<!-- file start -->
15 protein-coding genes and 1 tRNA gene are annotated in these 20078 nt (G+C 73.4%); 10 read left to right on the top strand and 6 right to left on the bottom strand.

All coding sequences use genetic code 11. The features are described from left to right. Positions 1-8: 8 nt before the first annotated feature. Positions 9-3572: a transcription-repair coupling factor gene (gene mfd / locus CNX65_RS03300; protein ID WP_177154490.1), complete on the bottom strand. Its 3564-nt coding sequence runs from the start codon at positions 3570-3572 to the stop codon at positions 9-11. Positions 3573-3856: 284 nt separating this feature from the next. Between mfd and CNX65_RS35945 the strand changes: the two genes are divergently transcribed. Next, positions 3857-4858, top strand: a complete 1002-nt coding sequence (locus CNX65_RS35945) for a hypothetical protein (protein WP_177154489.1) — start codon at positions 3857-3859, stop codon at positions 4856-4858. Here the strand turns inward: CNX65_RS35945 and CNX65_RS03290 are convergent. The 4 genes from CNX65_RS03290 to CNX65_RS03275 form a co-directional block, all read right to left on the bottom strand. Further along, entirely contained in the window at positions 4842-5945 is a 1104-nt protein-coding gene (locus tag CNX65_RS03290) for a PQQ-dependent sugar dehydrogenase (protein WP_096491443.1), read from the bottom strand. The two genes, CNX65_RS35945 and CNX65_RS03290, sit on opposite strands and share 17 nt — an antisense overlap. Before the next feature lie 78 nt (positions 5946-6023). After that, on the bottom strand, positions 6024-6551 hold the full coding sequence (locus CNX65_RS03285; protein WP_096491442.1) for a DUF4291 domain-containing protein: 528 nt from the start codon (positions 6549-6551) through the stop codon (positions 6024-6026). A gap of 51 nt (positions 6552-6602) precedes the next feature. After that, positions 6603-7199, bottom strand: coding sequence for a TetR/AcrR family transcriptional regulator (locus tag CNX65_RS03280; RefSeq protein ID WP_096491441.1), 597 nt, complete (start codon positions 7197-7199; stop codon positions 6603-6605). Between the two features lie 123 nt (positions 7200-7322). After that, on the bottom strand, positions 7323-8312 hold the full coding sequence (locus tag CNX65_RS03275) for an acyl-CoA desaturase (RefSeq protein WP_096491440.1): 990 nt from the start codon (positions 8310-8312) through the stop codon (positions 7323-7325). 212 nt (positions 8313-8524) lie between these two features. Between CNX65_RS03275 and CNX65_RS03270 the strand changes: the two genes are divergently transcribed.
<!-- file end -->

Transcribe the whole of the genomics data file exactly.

15 protein-coding genes and 1 tRNA gene are annotated in these 20078 nt (G+C 73.4%); 10 read left to right on the top strand and 6 right to left on the bottom strand.

All coding sequences use genetic code 11. The features are described from left to right. Positions 1-8: 8 nt before the first annotated feature. Positions 9-3572: a transcription-repair coupling factor gene (gene mfd / locus CNX65_RS03300; protein ID WP_177154490.1), complete on the bottom strand. Its 3564-nt coding sequence runs from the start codon at positions 3570-3572 to the stop codon at positions 9-11. Positions 3573-3856: 284 nt separating this feature from the next. Between mfd and CNX65_RS35945 the strand changes: the two genes are divergently transcribed. Next, positions 3857-4858, top strand: a complete 1002-nt coding sequence (locus CNX65_RS35945) for a hypothetical protein (protein WP_177154489.1) — start codon at positions 3857-3859, stop codon at positions 4856-4858. Here the strand turns inward: CNX65_RS35945 and CNX65_RS03290 are convergent. The 4 genes from CNX65_RS03290 to CNX65_RS03275 form a co-directional block, all read right to left on the bottom strand. Further along, entirely contained in the window at positions 4842-5945 is a 1104-nt protein-coding gene (locus tag CNX65_RS03290) for a PQQ-dependent sugar dehydrogenase (protein WP_096491443.1), read from the bottom strand. The two genes, CNX65_RS35945 and CNX65_RS03290, sit on opposite strands and share 17 nt — an antisense overlap. Before the next feature lie 78 nt (positions 5946-6023). After that, on the bottom strand, positions 6024-6551 hold the full coding sequence (locus CNX65_RS03285; protein WP_096491442.1) for a DUF4291 domain-containing protein: 528 nt from the start codon (positions 6549-6551) through the stop codon (positions 6024-6026). A gap of 51 nt (positions 6552-6602) precedes the next feature. After that, positions 6603-7199, bottom strand: coding sequence for a TetR/AcrR family transcriptional regulator (locus tag CNX65_RS03280; RefSeq protein ID WP_096491441.1), 597 nt, complete (start codon positions 7197-7199; stop codon positions 6603-6605). Between the two features lie 123 nt (positions 7200-7322). After that, on the bottom strand, positions 7323-8312 hold the full coding sequence (locus tag CNX65_RS03275) for an acyl-CoA desaturase (RefSeq protein WP_096491440.1): 990 nt from the start codon (positions 8310-8312) through the stop codon (positions 7323-7325). 212 nt (positions 8313-8524) lie between these two features. Between CNX65_RS03275 and CNX65_RS03270 the strand changes: the two genes are divergently transcribed.